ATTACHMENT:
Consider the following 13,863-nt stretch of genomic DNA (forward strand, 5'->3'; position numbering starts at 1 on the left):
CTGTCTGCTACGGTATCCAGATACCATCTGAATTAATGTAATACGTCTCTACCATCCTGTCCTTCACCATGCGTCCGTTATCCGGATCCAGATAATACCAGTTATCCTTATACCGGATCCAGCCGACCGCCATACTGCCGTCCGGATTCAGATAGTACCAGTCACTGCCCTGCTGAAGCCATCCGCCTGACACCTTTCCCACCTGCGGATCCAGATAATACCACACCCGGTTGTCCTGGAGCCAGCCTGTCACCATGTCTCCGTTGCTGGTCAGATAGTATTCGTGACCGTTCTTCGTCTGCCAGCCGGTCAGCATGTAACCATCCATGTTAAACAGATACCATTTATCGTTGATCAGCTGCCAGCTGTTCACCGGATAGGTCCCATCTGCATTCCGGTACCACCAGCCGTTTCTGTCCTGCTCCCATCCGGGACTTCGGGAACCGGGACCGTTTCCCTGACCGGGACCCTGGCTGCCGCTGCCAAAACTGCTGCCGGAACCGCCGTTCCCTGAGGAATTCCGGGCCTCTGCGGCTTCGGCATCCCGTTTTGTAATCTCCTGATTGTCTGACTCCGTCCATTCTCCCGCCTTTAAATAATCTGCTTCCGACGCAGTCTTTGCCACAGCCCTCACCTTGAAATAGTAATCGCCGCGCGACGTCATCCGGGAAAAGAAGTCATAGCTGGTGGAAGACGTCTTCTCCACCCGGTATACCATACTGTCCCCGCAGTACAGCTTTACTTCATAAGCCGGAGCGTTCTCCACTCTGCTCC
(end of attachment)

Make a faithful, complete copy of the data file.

Consider the following 13,863-nt stretch of genomic DNA (forward strand, 5'->3'; position numbering starts at 1 on the left):
CTGTCTGCTACGGTATCCAGATACCATCTGAATTAATGTAATACGTCTCTACCATCCTGTCCTTCACCATGCGTCCGTTATCCGGATCCAGATAATACCAGTTATCCTTATACCGGATCCAGCCGACCGCCATACTGCCGTCCGGATTCAGATAGTACCAGTCACTGCCCTGCTGAAGCCATCCGCCTGACACCTTTCCCACCTGCGGATCCAGATAATACCACACCCGGTTGTCCTGGAGCCAGCCTGTCACCATGTCTCCGTTGCTGGTCAGATAGTATTCGTGACCGTTCTTCGTCTGCCAGCCGGTCAGCATGTAACCATCCATGTTAAACAGATACCATTTATCGTTGATCAGCTGCCAGCTGTTCACCGGATAGGTCCCATCTGCATTCCGGTACCACCAGCCGTTTCTGTCCTGCTCCCATCCGGGACTTCGGGAACCGGGACCGTTTCCCTGACCGGGACCCTGGCTGCCGCTGCCAAAACTGCTGCCGGAACCGCCGTTCCCTGAGGAATTCCGGGCCTCTGCGGCTTCGGCATCCCGTTTTGTAATCTCCTGATTGTCTGACTCCGTCCATTCTCCCGCCTTTAAATAATCTGCTTCCGACGCAGTCTTTGCCACAGCCCTCACCTTGAAATAGTAATCGCCGCGCGACGTCATCCGGGAAAAGAAGTCATAGCTGGTGGAAGACGTCTTCTCCACCCGGTATACCATACTGTCCCCGCAGTACAGCTTTACTTCATAAGCCGGAGCGTTCTCCACTCTGCTCC